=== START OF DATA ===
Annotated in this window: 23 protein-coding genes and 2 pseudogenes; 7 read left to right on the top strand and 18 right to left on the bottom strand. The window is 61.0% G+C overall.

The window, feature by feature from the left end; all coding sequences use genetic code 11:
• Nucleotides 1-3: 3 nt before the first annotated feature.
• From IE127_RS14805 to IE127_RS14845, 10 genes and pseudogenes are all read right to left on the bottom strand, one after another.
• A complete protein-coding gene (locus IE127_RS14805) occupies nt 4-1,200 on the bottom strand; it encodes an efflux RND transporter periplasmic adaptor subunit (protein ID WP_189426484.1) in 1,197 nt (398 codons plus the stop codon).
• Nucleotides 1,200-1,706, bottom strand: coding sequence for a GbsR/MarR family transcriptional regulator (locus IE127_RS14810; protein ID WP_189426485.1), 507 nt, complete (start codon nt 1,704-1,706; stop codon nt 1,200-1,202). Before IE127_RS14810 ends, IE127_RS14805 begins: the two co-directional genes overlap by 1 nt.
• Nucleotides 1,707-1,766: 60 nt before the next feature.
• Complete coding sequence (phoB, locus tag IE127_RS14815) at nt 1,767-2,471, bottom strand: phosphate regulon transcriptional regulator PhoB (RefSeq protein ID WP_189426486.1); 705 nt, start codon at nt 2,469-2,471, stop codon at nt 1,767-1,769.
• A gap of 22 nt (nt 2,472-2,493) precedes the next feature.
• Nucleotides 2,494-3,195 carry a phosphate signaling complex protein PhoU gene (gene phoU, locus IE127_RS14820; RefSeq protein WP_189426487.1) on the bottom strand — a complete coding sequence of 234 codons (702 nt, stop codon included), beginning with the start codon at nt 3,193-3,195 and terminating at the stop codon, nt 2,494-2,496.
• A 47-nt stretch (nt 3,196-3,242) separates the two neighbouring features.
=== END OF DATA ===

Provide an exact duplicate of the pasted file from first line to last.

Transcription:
Annotated in this window: 23 protein-coding genes and 2 pseudogenes; 7 read left to right on the top strand and 18 right to left on the bottom strand. The window is 61.0% G+C overall.

The window, feature by feature from the left end; all coding sequences use genetic code 11:
• Nucleotides 1-3: 3 nt before the first annotated feature.
• From IE127_RS14805 to IE127_RS14845, 10 genes and pseudogenes are all read right to left on the bottom strand, one after another.
• A complete protein-coding gene (locus IE127_RS14805) occupies nt 4-1,200 on the bottom strand; it encodes an efflux RND transporter periplasmic adaptor subunit (protein ID WP_189426484.1) in 1,197 nt (398 codons plus the stop codon).
• Nucleotides 1,200-1,706, bottom strand: coding sequence for a GbsR/MarR family transcriptional regulator (locus IE127_RS14810; protein ID WP_189426485.1), 507 nt, complete (start codon nt 1,704-1,706; stop codon nt 1,200-1,202). Before IE127_RS14810 ends, IE127_RS14805 begins: the two co-directional genes overlap by 1 nt.
• Nucleotides 1,707-1,766: 60 nt before the next feature.
• Complete coding sequence (phoB, locus tag IE127_RS14815) at nt 1,767-2,471, bottom strand: phosphate regulon transcriptional regulator PhoB (RefSeq protein ID WP_189426486.1); 705 nt, start codon at nt 2,469-2,471, stop codon at nt 1,767-1,769.
• A gap of 22 nt (nt 2,472-2,493) precedes the next feature.
• Nucleotides 2,494-3,195 carry a phosphate signaling complex protein PhoU gene (gene phoU, locus IE127_RS14820; RefSeq protein WP_189426487.1) on the bottom strand — a complete coding sequence of 234 codons (702 nt, stop codon included), beginning with the start codon at nt 3,193-3,195 and terminating at the stop codon, nt 2,494-2,496.
• A 47-nt stretch (nt 3,196-3,242) separates the two neighbouring features.